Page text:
General Robert E. Lee–the rebel commander–was the husband
of the great-granddaughter of Martha Washington!!
 

"Founding Father" George Washington was sterile and had no children of his own to start a Washington dynasty. That is the main reason why he was chosen to lead the Revolution.

General Washington made a big mistake when he moved the capital from Philadelphia . . . to Rome . . . on the Tiber... All the politicians were afraid of him except general Jackson!!

General Washington (1732 - 1799).
General Washington
(1732–1799).

 

Martha–spouse of George–was the widow of Daniel Parke Custis, by whom she had 5 children.

Martha had no children by George because he was sterile from syphilis contacted in Barbados when he was 19.

A person who is sterile is not a good choice for a Founding Father!!

 
Martha Washington
Martha Washington
(1731–1802).

Martha Washington had 5 children by her former husband, Daniel Parke Custis. One of them, John Parke "Jacky" Custis, married into the super rich Maryland Calvert clan.

The Calverts and the Carrolls were the richest Latin Church families in the colonies. They were always screaming about religious discrimination but that did not stop them from amassing the largest fortune in the colonies.

General Andrew Jackson was the hero of the Battle of New Orleans.
General Andrew Jackson was the hero of the Battle of New Orleans.
 

British preparations for the Civil War began immediately after the Battle of New Orleans.

Their base in Canada was ideally suited for infiltrating the newborn Republic with despicable spies!!

 

 
The Battle of New Orleans on January 8, 1815.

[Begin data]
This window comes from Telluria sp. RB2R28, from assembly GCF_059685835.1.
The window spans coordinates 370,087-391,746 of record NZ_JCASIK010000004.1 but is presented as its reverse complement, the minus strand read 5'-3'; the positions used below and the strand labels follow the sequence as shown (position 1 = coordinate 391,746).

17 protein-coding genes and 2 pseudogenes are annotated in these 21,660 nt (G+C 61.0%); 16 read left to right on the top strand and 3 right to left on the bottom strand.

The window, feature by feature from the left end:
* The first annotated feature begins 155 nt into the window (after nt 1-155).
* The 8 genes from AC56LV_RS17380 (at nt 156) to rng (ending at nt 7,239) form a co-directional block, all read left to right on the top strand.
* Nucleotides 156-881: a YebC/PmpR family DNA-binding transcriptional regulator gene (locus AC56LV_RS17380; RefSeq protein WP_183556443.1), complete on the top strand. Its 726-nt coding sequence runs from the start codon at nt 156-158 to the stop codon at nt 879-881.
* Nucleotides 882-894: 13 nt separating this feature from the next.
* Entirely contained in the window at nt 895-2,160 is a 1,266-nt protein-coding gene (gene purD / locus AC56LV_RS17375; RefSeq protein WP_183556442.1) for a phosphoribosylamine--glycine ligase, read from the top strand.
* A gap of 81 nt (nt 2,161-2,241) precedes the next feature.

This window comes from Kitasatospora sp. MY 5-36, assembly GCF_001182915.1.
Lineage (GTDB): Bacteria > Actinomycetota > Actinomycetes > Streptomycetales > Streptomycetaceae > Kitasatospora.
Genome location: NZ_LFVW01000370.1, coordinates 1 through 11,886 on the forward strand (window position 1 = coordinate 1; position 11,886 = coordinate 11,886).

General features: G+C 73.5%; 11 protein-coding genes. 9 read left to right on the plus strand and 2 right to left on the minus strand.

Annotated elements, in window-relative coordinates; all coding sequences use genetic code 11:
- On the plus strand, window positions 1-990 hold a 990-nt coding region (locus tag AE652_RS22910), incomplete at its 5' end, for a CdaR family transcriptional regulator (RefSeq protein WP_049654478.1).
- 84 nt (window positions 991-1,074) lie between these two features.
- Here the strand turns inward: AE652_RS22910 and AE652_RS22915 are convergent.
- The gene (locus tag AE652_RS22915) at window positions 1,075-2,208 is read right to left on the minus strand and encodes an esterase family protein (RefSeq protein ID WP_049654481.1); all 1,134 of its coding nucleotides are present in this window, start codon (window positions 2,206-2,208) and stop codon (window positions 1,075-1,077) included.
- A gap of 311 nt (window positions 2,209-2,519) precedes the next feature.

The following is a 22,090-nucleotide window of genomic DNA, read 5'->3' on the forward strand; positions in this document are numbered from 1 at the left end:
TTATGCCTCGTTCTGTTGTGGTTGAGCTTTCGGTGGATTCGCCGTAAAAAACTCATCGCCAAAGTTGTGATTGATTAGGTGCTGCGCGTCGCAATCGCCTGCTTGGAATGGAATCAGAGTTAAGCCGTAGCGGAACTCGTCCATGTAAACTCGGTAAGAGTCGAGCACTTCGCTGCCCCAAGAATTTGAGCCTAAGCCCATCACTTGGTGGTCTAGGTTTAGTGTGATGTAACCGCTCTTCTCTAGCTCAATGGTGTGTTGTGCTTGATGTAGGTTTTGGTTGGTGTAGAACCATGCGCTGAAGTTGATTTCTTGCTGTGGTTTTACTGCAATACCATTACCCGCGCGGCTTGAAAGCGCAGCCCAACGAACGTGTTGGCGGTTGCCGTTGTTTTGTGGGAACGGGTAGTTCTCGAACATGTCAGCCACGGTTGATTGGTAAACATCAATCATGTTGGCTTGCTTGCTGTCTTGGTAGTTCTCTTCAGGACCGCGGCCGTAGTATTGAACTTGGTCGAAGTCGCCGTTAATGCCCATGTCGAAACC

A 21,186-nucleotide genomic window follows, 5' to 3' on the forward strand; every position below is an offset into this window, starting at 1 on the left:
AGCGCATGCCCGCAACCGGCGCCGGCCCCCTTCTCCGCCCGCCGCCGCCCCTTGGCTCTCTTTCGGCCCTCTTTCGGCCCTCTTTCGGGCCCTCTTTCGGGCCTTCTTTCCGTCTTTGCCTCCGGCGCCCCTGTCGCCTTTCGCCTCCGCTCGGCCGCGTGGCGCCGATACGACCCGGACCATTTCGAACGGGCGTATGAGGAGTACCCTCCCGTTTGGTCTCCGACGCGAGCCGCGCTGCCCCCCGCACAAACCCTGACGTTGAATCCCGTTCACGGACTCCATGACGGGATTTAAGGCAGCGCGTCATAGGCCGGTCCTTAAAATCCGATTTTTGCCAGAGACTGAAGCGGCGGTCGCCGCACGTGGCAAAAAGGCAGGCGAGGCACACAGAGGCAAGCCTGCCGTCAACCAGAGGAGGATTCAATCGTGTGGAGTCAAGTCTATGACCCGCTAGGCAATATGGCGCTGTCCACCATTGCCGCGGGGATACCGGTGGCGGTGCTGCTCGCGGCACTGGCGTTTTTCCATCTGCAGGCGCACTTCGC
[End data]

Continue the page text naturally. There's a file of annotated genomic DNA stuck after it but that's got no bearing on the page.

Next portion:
The Battle of New Orleans on
January 8, 1815.

The Washingtons and the Calverts were Anglophilies, which means they loved everything English. There is nothing wrong with that . . . if you are British and live in England.

George Washington had his clothes and his custom made carriage imported from England. All during the Revolution, his wife Martha received usury from a small fortune in the Bank of England. Trading with the "enemy" was not considered a crime back then!

John Parke Custis (1754 -1781).
John Parke Custis
(1754–1781).
 

Martha's son "Jacky" married "Nelly" Calvert in 1774.

This combined the Washington and Calvert fortunes and made them one of the richest families in Virginia.

 

 

 

 
Eleanor Calvert (1758- 1811).
Eleanor Calvert
(1758–1811).

Custis died shortly after the "surrender" of Lord Cornwallis during the Siege of Yorktown in 1781. In 1783, Eleanor married Dr. David Stuart, an Alexandria physician and a business associate of George Washington. Eleanor and David had sixteen children.

George Washington Park Custis
George Washington Park Custis
(1781–1857).
 

George Washington Park Custis was the grandson of Martha and the step-grandson of George.

Many of the rich Virginia slave-owning families married cousins as they tried to keep the family fortune from falling into the hands of outsiders.

 
Mary Lee Fitzhugh
Mary Lee Fitzhugh
(1788–1853).

George and Mary had 3 children who died in infancy. Their only surviving daughter, Mary Anna Randolph Custis, married the arch-rebel Robert E. Lee.

Young Robert E. Lee
Young Robert E. Lee
(1807–1870)
.
 

Mary Anna married British spy Robert E. Lee on June 30, 1831.